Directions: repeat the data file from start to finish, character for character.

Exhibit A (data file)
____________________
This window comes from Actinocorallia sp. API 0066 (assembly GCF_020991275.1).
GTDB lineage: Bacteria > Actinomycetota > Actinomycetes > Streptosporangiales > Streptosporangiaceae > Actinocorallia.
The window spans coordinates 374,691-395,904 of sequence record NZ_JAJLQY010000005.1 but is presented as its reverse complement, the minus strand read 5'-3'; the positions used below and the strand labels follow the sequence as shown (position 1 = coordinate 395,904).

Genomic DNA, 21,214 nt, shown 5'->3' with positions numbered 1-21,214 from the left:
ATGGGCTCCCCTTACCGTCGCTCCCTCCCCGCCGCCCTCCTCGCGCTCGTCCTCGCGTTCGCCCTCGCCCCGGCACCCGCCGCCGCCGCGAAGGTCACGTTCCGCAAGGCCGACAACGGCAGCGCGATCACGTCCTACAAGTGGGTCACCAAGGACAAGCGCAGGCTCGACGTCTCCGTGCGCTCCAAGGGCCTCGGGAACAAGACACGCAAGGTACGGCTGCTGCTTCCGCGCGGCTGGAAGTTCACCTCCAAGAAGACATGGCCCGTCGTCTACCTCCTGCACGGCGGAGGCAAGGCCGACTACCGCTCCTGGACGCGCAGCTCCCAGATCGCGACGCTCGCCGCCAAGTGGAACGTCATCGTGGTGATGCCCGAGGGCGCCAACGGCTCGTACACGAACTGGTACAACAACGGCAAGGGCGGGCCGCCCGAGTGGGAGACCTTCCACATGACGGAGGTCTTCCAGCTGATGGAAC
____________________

This window comes from Actinocorallia sp. API 0066 (assembly GCF_020991275.1).
GTDB lineage: Bacteria > Actinomycetota > Actinomycetes > Streptosporangiales > Streptosporangiaceae > Actinocorallia.
The window spans coordinates 374,691-395,904 of sequence record NZ_JAJLQY010000005.1 but is presented as its reverse complement, the minus strand read 5'-3'; the positions used below and the strand labels follow the sequence as shown (position 1 = coordinate 395,904).

Genomic DNA, 21,214 nt, shown 5'->3' with positions numbered 1-21,214 from the left:
ATGGGCTCCCCTTACCGTCGCTCCCTCCCCGCCGCCCTCCTCGCGCTCGTCCTCGCGTTCGCCCTCGCCCCGGCACCCGCCGCCGCCGCGAAGGTCACGTTCCGCAAGGCCGACAACGGCAGCGCGATCACGTCCTACAAGTGGGTCACCAAGGACAAGCGCAGGCTCGACGTCTCCGTGCGCTCCAAGGGCCTCGGGAACAAGACACGCAAGGTACGGCTGCTGCTTCCGCGCGGCTGGAAGTTCACCTCCAAGAAGACATGGCCCGTCGTCTACCTCCTGCACGGCGGAGGCAAGGCCGACTACCGCTCCTGGACGCGCAGCTCCCAGATCGCGACGCTCGCCGCCAAGTGGAACGTCATCGTGGTGATGCCCGAGGGCGCCAACGGCTCGTACACGAACTGGTACAACAACGGCAAGGGCGGGCCGCCCGAGTGGGAGACCTTCCACATGACGGAGGTCTTCCAGCTGATGGAAC